A quick note about the article by Souren Melikian that is in today's New York Times. It is dumb. And wrong.
Antiquities, With a Proven Record, Drive Auction Market
Paris — The market for antiquities from the ancient world is undergoing an upheaval that sends some works of art skyrocketing to unimaginable heights while scores of others are effectively becoming unsalable.
The reason for this discrepancy lies in the Unesco convention adopted in 1970 to safeguard the buried heritage of mankind and shield standing monuments from looting. While many countries, including the United States, did not sign up, the convention is effectively being implemented by international institutions and, increasingly, by prudent collectors and dealers, fearful that the legitimate ownership of their acquisitions may be challenged in the future.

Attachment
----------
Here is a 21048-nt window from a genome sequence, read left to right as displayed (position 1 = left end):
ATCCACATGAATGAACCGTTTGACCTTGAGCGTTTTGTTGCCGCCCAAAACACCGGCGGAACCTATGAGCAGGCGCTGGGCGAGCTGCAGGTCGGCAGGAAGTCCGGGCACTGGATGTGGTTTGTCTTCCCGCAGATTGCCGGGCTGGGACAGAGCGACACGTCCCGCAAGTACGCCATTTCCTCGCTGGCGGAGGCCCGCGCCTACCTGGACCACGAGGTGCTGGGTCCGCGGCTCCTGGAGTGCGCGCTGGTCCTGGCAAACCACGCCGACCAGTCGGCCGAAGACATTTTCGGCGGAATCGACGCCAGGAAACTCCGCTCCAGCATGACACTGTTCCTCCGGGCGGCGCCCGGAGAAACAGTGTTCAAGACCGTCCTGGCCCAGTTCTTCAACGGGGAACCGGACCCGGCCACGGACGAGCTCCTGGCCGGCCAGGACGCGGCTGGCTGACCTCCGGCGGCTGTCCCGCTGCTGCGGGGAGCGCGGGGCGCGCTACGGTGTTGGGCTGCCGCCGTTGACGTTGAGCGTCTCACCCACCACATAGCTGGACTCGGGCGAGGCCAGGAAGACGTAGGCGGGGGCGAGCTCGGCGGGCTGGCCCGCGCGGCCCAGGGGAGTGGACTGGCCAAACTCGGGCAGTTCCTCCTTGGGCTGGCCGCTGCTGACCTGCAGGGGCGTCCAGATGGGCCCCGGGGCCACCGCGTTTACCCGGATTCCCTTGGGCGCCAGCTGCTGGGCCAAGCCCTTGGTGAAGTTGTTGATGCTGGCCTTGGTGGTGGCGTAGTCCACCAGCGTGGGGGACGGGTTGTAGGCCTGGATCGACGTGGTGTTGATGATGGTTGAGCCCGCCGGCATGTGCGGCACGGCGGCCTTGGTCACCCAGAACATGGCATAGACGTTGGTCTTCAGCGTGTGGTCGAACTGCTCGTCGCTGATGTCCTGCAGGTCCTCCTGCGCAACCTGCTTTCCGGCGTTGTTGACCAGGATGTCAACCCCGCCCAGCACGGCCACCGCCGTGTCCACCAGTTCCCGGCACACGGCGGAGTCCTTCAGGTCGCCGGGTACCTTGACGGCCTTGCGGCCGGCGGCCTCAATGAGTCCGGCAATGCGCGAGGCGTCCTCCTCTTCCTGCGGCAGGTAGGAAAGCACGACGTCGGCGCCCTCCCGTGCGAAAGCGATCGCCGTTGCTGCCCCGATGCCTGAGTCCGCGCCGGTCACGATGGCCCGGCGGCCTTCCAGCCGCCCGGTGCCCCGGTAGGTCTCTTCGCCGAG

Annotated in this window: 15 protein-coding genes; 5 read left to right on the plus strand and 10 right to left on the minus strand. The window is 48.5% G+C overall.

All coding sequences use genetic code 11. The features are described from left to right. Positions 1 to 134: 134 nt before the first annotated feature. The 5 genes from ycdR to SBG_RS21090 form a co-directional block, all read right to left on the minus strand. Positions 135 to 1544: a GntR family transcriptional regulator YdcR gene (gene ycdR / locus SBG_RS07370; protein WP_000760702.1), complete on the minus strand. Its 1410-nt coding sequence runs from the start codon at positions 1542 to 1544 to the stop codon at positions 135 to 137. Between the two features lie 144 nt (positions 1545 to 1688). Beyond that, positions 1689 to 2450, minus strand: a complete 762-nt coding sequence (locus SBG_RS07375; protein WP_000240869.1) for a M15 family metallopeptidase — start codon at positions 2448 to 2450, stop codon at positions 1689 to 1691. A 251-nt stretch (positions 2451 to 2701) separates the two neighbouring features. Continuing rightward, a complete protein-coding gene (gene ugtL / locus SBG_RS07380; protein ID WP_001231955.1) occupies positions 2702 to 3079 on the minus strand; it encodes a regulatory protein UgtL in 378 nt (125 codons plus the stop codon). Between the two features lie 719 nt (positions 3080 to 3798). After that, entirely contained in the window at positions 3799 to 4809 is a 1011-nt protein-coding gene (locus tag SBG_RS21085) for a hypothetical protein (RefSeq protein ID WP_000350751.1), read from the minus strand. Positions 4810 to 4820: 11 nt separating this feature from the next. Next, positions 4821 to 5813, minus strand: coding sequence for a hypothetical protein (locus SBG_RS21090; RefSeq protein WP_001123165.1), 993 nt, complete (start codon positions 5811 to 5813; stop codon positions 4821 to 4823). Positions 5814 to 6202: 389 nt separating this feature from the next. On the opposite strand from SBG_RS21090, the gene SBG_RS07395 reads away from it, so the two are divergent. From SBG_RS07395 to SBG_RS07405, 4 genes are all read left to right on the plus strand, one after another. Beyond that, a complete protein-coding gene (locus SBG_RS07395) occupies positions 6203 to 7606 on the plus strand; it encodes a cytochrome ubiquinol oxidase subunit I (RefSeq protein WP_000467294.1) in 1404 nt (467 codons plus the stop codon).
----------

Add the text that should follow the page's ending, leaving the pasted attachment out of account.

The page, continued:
As a result, important works of art that can be proved to have reached the market before 1970 shoot to vertiginous levels, while those that cannot fail to sell with increasing frequency.
Okay, yes, well obviously the United Stated DID sign the Unesco convention but besides that, the listing of a couple of random lots does not prove that buyers prefer pre-1970 pieces. You need stats for that. Real numbers. Trends. Etc. Not just a few random lots.
You know what? I just finished a paper this week containing JUST those sorts of numbers. And...well, 1970 is not a factor for what I was looking at. Data from this year. Seriously. This is bad.